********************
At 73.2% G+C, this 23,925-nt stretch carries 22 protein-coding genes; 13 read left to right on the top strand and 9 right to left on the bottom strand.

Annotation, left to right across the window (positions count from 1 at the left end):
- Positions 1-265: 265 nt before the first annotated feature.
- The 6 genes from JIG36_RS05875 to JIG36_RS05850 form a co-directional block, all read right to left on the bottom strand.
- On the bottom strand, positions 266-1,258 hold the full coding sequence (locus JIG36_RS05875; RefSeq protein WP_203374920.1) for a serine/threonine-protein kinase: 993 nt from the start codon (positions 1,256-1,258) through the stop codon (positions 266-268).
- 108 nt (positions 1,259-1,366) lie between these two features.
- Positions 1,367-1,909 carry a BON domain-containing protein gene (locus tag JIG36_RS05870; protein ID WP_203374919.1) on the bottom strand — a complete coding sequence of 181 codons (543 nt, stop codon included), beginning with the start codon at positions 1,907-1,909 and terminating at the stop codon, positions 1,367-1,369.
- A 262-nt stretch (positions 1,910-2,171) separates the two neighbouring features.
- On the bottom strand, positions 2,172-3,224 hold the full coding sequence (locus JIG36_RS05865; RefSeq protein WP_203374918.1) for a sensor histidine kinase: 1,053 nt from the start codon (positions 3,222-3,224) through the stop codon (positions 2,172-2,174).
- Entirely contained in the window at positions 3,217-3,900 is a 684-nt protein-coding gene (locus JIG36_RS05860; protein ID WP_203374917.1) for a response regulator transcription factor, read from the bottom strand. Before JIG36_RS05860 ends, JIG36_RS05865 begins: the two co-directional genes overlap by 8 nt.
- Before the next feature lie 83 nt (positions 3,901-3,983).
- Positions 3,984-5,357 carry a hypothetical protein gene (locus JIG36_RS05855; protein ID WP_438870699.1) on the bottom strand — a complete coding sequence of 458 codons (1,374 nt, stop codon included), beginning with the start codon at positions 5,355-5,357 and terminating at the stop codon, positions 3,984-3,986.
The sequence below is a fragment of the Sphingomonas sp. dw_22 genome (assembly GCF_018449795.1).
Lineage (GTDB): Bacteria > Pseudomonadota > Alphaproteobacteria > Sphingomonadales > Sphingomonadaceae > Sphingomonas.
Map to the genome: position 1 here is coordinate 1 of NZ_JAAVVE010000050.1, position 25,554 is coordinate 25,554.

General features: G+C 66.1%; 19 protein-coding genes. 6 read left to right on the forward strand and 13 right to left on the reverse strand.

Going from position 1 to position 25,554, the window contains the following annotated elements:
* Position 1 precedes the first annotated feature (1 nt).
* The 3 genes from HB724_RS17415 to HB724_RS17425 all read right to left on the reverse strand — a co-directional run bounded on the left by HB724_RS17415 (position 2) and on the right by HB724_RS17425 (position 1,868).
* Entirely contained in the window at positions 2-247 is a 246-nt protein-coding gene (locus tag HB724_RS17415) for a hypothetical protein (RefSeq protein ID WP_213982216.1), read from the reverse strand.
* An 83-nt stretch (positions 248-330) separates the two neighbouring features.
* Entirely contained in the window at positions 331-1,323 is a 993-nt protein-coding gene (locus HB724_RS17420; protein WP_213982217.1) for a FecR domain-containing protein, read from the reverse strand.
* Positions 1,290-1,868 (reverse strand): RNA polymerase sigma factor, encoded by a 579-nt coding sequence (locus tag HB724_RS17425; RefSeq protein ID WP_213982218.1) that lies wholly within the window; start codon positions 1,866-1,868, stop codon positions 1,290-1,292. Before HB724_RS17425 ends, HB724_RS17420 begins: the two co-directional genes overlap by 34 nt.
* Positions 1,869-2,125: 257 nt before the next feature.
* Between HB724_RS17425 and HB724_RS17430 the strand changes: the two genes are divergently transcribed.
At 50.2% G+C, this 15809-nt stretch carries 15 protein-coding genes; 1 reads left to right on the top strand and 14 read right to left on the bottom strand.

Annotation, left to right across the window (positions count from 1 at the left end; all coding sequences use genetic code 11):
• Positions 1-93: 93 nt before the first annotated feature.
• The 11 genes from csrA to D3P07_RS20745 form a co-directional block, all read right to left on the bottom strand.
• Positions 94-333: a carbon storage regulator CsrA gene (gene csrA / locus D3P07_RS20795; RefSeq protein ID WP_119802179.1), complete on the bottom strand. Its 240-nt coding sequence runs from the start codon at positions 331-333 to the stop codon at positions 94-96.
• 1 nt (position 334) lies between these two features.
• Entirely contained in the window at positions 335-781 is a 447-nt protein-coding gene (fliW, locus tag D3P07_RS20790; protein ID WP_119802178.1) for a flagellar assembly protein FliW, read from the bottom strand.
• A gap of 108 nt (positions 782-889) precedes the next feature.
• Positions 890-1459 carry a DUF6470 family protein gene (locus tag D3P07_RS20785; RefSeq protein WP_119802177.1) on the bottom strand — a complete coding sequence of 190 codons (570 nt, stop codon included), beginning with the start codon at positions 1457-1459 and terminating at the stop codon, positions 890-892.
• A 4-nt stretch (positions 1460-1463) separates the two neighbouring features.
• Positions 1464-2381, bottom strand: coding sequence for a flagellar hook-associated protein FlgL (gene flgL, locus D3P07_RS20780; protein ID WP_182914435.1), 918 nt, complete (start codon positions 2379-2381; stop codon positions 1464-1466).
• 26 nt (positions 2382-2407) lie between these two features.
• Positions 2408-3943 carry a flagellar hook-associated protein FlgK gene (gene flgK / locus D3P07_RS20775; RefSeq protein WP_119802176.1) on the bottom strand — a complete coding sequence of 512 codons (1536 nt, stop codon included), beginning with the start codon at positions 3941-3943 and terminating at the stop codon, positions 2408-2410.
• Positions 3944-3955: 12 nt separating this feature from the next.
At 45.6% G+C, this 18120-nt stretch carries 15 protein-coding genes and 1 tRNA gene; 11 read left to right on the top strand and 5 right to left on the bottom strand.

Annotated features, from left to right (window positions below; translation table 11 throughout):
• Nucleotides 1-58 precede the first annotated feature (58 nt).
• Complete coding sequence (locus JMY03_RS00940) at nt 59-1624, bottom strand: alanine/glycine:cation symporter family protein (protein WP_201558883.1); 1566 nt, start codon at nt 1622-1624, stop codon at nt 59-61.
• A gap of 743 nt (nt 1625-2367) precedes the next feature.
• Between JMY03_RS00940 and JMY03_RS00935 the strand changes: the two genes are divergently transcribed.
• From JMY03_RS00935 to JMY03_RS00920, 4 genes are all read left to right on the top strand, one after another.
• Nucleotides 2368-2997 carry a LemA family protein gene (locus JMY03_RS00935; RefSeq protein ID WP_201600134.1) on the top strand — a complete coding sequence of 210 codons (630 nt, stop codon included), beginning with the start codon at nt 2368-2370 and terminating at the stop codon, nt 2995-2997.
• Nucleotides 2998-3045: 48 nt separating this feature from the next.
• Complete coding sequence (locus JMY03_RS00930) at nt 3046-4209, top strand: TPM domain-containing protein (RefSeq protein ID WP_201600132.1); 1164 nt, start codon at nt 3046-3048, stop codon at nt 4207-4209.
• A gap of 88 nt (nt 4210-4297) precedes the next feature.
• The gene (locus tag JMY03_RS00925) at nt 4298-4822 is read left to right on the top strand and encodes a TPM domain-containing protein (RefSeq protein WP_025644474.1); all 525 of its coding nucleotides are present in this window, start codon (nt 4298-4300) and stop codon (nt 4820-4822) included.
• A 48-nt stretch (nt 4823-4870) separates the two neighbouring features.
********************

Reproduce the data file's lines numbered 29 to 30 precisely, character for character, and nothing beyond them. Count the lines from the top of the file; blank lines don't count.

• The 11 genes from csrA to D3P07_RS20745 form a co-directional block, all read right to left on the bottom strand.
• Positions 94-333: a carbon storage regulator CsrA gene (gene csrA / locus D3P07_RS20795; RefSeq protein ID WP_119802179.1), complete on the bottom strand. Its 240-nt coding sequence runs from the start codon at positions 331-333 to the stop codon at positions 94-96.